(en)Water Charges Victory

Dr Groove (dr_groove@geocities.com)
Wed, 22 Jan 1997 13:56:28 +0000


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A HTML version of this report can be found at http://www.geocities.com/Athens/2724/an13.html

Water Charges Victory

[WSM Dublin, Ireland, Jan 13]

On the 19th of December 1996 the minister for the =

environment made a low key announcement that he had =

abolished water and sewage charges throughout the country. =

This was a historic victory for the groups and campaigns =

which have been fighting for years through out the country =

on this issue. It was especially so for the campaign in Dublin. =

Here the Dublin Federation of Anti-Water Charges =

Campaigns has fought tooth and nail against the charges since =

their introduction about 3 years ago. After a mass campaign =

of non-payment and popular protest we have won.

It is important to realise just exactly how this came about. =

This campaign now stands at about 17,000 members (all of =

whom have paid =A32 each to join). The rate of non-payment =

has been massive with over 50% in Dublin South and Fingal, =

Courts have ground to a halt as hundreds of non-payers =

turned up to fight charges against them. =

The strength of the Federation lay in those who organised =

meetings, delivered leaflets, raised funds, organised pickets =

and demonstrations. The victory belongs to ordinary heroes =

and heroines, to householders, workers and pensioners like =

Jimmy Campbell and Larry Doran.

How we won

This campaign has succeeded because it has been committed =

to the idea of people organising on their own behalf. It was =

built without any media attention and in a time of deafening =

silence by the politicians (while their constituents were =

dragged before the courts.) The campaign has always been =

open and democratic, giving full say to all the activists =

involved and, where strong enough, building well organised =

local groups.

Anarchists argued throughout for self reliance, encouraging =

the campaign to place no trust in judges and politicians and =

indeed to hound and press the latter at every opportunity. =

The two key decisions made by the Federation were, firstly, =

the idea of the =A32 membership. This meant that we had to go =

house to house to build the campaign. This is by far the best =

way to discuss issues and win people over if you have the =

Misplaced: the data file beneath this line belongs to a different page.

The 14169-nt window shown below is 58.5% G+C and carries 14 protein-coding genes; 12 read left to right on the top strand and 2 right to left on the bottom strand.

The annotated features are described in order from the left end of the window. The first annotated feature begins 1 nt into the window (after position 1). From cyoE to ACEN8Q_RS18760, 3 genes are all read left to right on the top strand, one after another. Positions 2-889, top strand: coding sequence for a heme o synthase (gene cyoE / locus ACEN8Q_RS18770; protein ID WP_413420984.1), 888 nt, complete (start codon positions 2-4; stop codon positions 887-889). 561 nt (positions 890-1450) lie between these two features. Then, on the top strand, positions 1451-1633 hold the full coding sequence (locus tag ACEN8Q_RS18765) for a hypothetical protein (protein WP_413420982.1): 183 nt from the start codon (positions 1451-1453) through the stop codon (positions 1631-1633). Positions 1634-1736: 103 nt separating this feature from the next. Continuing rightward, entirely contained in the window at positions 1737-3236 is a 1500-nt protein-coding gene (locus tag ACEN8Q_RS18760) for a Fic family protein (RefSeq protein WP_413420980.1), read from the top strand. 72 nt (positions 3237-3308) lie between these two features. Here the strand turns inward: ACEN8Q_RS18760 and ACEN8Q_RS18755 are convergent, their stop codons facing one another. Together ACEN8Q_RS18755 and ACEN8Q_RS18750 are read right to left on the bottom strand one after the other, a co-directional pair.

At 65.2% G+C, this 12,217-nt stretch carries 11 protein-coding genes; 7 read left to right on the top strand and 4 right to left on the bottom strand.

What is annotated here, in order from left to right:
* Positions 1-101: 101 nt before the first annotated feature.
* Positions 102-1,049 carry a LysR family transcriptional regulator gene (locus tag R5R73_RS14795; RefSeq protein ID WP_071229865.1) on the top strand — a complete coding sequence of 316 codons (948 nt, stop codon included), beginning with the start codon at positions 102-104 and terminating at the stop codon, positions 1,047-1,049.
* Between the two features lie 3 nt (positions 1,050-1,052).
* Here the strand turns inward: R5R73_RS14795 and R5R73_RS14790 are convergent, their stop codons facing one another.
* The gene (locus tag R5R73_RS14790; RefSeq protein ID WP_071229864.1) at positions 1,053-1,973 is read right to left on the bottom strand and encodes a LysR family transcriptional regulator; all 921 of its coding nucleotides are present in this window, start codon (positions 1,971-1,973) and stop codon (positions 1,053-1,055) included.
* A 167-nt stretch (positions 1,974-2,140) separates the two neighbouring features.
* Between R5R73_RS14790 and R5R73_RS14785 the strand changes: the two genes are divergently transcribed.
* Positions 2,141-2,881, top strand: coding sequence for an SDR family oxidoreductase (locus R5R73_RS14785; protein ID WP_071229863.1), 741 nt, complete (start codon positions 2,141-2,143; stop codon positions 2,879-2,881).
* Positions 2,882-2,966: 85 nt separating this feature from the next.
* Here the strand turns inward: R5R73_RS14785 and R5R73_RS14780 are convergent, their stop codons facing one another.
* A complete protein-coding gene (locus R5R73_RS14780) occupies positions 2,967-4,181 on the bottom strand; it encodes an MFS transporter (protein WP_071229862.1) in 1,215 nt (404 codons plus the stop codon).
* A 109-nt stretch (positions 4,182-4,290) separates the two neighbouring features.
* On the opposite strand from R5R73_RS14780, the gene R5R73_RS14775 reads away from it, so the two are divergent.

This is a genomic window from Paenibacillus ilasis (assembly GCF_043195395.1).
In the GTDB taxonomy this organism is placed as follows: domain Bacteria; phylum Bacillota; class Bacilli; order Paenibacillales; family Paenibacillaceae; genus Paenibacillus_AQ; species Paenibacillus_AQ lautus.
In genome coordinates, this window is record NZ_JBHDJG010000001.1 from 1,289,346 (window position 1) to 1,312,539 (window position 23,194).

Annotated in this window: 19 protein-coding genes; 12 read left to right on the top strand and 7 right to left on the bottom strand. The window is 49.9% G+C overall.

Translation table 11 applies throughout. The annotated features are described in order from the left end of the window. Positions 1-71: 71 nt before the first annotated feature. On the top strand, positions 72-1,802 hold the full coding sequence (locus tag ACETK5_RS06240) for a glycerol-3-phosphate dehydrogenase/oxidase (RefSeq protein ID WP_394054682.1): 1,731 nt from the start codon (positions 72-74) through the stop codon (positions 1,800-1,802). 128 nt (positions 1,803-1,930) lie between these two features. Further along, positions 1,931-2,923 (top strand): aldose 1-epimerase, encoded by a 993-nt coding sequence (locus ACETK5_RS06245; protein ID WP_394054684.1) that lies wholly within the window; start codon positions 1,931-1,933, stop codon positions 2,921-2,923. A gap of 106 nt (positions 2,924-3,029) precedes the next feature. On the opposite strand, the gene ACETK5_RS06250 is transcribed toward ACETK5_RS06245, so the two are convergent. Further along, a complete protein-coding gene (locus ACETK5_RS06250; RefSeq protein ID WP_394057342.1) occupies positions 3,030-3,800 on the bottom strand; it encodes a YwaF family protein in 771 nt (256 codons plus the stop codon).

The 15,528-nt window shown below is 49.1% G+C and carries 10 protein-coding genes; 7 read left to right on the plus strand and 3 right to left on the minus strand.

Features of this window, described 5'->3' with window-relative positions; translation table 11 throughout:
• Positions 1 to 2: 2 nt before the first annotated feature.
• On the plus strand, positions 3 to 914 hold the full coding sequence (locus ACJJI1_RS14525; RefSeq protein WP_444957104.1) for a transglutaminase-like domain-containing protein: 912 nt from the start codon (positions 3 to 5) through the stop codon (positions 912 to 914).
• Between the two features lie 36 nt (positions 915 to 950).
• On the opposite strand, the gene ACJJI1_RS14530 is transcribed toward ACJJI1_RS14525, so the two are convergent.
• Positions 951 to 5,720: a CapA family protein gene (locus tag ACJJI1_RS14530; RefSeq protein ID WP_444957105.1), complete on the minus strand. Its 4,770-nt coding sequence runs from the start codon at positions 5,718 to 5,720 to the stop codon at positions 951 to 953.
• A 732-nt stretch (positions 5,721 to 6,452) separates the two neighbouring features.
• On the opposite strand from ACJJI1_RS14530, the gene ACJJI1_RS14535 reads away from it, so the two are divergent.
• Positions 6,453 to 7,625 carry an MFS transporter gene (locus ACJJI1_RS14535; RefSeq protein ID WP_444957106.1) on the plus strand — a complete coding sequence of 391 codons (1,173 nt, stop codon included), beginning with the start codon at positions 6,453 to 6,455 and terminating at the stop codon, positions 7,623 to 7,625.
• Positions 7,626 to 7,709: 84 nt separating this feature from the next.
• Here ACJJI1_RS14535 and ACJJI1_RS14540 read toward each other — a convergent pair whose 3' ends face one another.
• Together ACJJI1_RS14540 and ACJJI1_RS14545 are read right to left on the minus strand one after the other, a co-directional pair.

time and numbers to do it. The second was to emphasise the =

importance of local groups meeting, drawing up their own =

leaflets, visiting their councillors doing their own fund raisers =

and so on.

We cannot deny that Joe Higgins coming within a hair's =

breadth of a seat in Dublin West did put the frighteners on =

the politicians. However what really scared them was the =

sight of 10,000s of thousands of people standing shoulder to =

shoulder and refusing to pay. What we now need is to =

continue this pressure for a full amnesty for the courageous =

non-payers.

Power in a Union?

The anti service charges campaign included thousands of =

worker's in Dublin, so what about their unions? If we can =

win in the communities why not make gains in the work =

place? What happens when you concede the cards to 'leaders' =

instead of relying on your own efforts becomes clear when =

you look at the lamentable state of the unions in this country. =

Right now they are pushing yet another deal with the bosses =

and government the 'Partnership 2000' agreement.

The last nine years of 'partnership' have been ones of =

massive unemployment and no net wage growth some =

deal=8A=8A=8A for the bosses! The new deal, excluding tax changes =

which the government promised before anyway, amounts to =

7.4% over 39 months. Inflation is now running at 1.9% which =

is 6.2% over this time period. This means a net wage increase =

of 1.2% over inflation for the 39 months or a lousy 0.4% per =

year! Meantime the government has pushed through the =

Industrial Relations Act massively limiting workers 'ability to =

organise. In 1995, for example, the courts awarded =A31.3 =

million against SIPTU for holding an official strike at Nolan's =

Transport in Wexford.

Fight back

Meantime union membership (as a percentage of those in =

work) declined by 11% between 1987 and 1993. Those who =

remain feel demoralised and shop floor organisation has =

collapsed in many jobs. Members see little point in being =

involved when all the deals are done over their heads with =

their only function being to "OK" the new deal every three =

years. In the context of a booming economy, when one would =

expect the workers to be pushing for more of the cake, =

militancy has stagnated.

Of course this latest stitch up should be given the boot but =

that's not all. Just as we created a successful and democratic =

water charges campaign we must now try to do the same on =

the industrial front. A first step would be a basic set of =

demands. These should include a much shorter paid working =

week, a national minimum wage of =A36.50 per hour, =

recruitment of young workers and a fight to save every job. =

We have to take control of our unions, push them as far as =

they can go and then push further for full control over how =

things are produced and over our own lives.

****

Amnesty for non-payers =

demonstration Four Courts Jan 27, 10:00

*****

Now Change the World!